Ive just bought a new home,and with it came the boiler (which ive heard are very good)
Ive downloaded the user manual and read how to take the panel off the bottom of the boiler,insert the key turn untill it locks,then turn the grey knob anti-clockwise to fill,ive tried this and nothing happens,however if i turn the grey knob clockwise then i get water coming out the bottom.
I decided to try this as the pressure is just under 1 bar which i thort is too low,what is the pressure supposed to be at anyway?
I maybe having a new boiler anyway from warmfront,which is a boiler called ''ideal'' dont know what there like,and ''iguana'' are to fit it,just waiting to see how much excees cash they want first!
Any idea's on these boilers or any info would be appreciated.
Ideally the pressure should be between 1.0 and 1.5 bar but just under 1.0 is fine. The boiler will continuew to work until it drops to between 0 and 0.5 bar.
When you insert the key, did you turn it ? it has to lock into position. Also there's 2 rubber seals on the key check they are both there and in good condition. If they're no you can purchase new O rings or a new key.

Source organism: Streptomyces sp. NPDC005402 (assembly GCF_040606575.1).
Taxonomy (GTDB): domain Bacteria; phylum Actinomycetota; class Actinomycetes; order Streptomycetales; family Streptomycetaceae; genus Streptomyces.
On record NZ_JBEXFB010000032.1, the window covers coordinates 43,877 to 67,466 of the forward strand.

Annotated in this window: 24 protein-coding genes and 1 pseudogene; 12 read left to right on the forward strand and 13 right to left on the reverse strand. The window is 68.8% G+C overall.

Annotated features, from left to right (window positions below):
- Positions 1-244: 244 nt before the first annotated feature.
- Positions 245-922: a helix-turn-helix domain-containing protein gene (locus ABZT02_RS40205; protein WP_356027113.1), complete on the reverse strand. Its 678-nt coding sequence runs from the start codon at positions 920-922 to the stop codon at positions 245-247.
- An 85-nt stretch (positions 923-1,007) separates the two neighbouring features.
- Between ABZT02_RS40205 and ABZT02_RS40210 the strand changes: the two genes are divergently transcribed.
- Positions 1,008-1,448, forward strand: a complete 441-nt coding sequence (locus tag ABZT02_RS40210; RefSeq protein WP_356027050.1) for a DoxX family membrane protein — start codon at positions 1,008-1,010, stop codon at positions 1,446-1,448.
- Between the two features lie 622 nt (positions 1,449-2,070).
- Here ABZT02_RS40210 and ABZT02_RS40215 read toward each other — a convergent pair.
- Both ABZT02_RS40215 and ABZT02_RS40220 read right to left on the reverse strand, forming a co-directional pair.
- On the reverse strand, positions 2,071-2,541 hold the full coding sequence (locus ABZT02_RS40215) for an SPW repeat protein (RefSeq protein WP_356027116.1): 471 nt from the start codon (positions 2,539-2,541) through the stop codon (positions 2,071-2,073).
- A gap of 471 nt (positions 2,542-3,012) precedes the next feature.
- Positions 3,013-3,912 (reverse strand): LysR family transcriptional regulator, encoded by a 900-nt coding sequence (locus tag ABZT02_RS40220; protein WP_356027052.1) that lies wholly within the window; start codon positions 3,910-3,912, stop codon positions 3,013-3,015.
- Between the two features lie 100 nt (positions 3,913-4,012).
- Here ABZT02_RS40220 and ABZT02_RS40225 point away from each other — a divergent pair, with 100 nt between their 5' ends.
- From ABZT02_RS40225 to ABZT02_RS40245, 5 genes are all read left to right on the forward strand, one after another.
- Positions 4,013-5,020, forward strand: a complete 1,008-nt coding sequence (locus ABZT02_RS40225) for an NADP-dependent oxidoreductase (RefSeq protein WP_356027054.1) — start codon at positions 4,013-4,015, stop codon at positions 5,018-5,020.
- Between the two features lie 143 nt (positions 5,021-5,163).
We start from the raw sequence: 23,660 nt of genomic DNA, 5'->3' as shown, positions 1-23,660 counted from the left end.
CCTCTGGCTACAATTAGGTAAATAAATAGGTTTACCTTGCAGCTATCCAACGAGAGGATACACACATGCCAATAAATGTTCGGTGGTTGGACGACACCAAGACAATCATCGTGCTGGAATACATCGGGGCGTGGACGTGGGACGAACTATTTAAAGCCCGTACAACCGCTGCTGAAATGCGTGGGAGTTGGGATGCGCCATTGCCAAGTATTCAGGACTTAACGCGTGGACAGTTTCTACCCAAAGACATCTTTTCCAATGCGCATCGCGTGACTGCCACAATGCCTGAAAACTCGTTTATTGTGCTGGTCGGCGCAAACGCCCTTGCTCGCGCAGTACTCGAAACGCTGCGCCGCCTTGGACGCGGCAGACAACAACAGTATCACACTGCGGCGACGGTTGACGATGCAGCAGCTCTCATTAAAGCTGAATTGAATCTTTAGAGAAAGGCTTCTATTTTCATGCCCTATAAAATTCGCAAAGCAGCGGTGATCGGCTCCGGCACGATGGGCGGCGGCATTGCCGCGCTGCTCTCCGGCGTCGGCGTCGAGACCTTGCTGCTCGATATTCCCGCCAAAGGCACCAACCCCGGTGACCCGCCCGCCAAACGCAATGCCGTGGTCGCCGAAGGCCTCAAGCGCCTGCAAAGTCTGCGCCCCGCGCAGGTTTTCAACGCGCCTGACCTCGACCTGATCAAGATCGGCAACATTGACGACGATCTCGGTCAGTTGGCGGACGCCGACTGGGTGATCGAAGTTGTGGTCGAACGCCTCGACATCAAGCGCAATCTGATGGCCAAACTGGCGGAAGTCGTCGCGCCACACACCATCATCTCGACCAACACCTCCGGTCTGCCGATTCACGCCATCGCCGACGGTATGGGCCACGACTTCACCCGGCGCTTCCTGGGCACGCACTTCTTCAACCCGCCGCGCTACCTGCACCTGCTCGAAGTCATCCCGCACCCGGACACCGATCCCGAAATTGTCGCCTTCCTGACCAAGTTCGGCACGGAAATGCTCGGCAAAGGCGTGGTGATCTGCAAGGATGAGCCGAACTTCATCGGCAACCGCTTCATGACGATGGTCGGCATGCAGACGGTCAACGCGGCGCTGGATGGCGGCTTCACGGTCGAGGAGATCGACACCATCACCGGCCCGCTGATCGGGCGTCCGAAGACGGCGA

If all fails, you can have an external combi fill fitted or you can fit a external combi fill yourself.
Why change the boiler if it's working ? I would save my cash and let the boiler run until it packs in and will cost too much to repair.
Im only going to have a boiler if its within the warmfront grant,if so then its free!
When i insert the key and turn it , it does lock,then i turn the grey knob underneath anti-clock wise (as stated in the user manual) but nothing happens. If i turn the knob clockwise then water come out somewhere around the key. Oh and the seals on the key are missing(they split and fell off)
Those 'O' rings are necessary to stop the leak you have described, you are correct that the grey knob operates in reverse to that stated in the manual. Get some new 'O' rings for the while plastic tap thingy and try again, you are on the right lines but MUST have the o rings in place.
Word of warning - do not over pressurise your system, it is unlikely to ever burst but you will activate the Pressure Relief Valve (PRV) which is effectively a valve which is overcome by system pressure by way of a factory tensioned spring, these frequently get fragments lodged in the valve seat meaning they don't seal properly after being activated, this leads to very slow leaks and constantly having to top up your system. You can try and flush the prv seat clear but this is trial and error and best avoided all together. PRV can be seen on the right hand side of the boiler controls section normally with a red head - leave it alone!
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